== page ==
Our Own Agendas Might Not Always Fit in Our Stories

Books usually have our hidden beliefs or feelings in them.  As writers and authors, our books are our children.  The books are a readers inlet to our souls, sort of.  That’s just what a book is.  The issue still remains of how far can you go in a fiction book to push your own agenda?

 I have not hidden my fondness of Susan Elizabeth-Philips, but the woman is rather bi-polar in some of her books.  She had some very wonderful light romances while there are a couple of books that break her ‘brand’ or ‘trademark’ in writing.  Her newest book The Great Escape  seems more like a political stance on racism and lack of military healthcare for veterans.  Now do not get me wrong.  I am against racism and I certainly think our military needs better mental care for returning war veterans, but are these subjects a little too deep to put into a normally light-hearted romance?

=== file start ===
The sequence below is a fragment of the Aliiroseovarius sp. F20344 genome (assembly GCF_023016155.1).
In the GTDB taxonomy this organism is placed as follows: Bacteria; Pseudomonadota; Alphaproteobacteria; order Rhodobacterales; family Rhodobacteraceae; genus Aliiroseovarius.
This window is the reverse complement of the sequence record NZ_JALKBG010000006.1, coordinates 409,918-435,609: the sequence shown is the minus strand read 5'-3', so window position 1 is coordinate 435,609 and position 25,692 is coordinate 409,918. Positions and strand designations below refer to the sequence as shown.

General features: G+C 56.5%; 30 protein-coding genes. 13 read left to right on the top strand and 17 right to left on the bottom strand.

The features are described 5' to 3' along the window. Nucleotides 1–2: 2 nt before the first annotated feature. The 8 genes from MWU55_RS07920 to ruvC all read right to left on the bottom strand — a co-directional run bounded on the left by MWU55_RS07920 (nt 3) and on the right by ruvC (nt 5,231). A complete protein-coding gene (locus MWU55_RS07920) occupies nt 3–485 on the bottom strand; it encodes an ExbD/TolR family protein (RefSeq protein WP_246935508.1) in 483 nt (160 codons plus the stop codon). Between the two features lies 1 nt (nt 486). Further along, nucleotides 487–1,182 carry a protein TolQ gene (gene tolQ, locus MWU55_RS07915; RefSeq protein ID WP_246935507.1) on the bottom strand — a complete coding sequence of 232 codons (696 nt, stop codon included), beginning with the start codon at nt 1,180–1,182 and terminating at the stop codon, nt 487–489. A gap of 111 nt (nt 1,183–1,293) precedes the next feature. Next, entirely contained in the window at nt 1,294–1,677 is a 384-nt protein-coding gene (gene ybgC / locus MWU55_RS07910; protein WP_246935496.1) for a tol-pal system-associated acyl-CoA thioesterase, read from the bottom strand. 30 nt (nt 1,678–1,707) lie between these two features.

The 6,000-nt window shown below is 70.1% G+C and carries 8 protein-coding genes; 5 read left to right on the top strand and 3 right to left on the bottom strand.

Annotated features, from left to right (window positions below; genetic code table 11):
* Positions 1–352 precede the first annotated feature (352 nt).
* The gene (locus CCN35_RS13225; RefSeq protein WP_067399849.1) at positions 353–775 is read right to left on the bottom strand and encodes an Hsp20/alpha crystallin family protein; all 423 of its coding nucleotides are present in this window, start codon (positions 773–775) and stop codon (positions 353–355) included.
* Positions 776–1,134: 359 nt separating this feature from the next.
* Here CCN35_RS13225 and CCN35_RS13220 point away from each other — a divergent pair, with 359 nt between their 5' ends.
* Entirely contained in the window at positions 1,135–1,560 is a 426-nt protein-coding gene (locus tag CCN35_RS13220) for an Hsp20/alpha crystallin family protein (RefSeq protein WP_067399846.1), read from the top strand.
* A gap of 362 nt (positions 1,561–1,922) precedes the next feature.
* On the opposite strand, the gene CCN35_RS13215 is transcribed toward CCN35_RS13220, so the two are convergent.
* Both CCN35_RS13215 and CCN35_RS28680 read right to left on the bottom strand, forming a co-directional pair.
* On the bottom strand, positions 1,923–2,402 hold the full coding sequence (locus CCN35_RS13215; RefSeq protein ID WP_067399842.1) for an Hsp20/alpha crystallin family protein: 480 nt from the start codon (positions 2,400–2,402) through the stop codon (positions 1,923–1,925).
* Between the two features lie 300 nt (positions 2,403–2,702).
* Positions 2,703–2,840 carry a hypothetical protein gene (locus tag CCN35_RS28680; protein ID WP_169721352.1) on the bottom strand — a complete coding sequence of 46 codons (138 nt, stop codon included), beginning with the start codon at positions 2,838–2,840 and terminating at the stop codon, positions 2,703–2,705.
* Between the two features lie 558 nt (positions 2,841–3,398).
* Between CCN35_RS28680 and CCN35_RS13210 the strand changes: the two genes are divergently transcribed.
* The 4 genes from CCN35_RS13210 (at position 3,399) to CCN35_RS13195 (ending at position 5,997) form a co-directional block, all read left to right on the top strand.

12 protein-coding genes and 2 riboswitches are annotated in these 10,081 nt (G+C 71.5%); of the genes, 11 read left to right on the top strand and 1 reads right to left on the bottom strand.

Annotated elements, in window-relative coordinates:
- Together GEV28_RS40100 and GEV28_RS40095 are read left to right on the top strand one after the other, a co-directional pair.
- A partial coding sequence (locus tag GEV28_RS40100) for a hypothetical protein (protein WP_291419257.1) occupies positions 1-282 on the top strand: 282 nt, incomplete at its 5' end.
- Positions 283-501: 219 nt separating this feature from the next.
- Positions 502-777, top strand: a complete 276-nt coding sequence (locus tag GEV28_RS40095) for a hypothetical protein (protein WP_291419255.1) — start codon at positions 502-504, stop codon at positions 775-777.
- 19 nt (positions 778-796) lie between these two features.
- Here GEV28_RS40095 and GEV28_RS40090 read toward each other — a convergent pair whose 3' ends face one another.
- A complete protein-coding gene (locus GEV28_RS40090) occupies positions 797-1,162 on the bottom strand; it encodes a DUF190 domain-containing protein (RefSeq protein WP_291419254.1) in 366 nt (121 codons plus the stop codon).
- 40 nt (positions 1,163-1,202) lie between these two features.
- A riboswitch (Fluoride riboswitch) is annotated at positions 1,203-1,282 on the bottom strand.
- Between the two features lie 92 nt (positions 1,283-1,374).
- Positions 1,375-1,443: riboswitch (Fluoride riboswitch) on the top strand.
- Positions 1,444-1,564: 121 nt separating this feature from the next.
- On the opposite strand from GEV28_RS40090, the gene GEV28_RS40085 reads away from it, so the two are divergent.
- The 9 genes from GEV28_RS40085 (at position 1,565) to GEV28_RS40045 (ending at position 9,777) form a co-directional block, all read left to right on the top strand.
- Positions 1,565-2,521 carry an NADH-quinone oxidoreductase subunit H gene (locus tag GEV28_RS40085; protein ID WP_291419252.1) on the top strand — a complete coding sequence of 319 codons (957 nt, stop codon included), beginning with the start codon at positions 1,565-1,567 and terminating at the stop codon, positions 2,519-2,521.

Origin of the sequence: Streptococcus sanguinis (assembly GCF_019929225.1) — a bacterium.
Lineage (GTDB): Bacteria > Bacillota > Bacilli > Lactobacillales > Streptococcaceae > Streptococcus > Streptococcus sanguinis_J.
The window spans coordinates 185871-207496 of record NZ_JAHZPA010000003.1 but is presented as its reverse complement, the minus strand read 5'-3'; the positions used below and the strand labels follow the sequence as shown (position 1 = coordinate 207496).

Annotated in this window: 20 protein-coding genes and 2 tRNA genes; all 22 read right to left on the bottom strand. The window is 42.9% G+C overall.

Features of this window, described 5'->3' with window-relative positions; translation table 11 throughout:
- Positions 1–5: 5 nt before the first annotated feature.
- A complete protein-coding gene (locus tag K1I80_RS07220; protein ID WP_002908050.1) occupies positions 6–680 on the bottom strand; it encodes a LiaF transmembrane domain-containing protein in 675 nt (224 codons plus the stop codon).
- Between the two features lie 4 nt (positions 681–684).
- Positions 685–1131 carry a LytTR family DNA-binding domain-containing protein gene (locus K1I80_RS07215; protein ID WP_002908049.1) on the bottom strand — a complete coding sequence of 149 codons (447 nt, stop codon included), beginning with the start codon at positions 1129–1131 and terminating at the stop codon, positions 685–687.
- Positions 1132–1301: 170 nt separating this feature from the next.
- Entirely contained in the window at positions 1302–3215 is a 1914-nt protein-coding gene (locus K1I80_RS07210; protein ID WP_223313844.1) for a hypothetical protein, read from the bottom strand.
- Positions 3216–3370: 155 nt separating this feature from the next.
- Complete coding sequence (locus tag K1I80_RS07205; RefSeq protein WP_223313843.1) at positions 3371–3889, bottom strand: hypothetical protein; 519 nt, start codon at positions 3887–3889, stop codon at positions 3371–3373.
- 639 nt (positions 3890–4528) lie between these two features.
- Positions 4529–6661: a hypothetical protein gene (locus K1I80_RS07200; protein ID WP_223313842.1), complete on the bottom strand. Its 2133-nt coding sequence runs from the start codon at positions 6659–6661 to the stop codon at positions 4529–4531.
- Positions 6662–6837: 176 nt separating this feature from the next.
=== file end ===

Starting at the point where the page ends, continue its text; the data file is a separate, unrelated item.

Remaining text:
I thought about this long and hard and decided one would fit while the other seems out of place.  Her hero was a military war vet, therefore his motivation to sabotage the inevitable relationship had to be part of the story.  His mental health and how he gets help had to be his nemesis.  But there was a lot of racial awareness in the book, of which maybe one or two comments would have been appropriate.  Just not to the extent she went through.  It served no purpose.  It did not move the plot or define a character.  I think I know where she might have been going but somehow dropped the ball.

My point is, is that when a personal belief helps drive our plot forward use it.  When the personal belief is simply us getting up on a soap box, maybe you should rethink it.  Remember who your readers are – or who they might be.  A romance can’t have an unhappy ending just as a war book won’t have a massive amount of romance.


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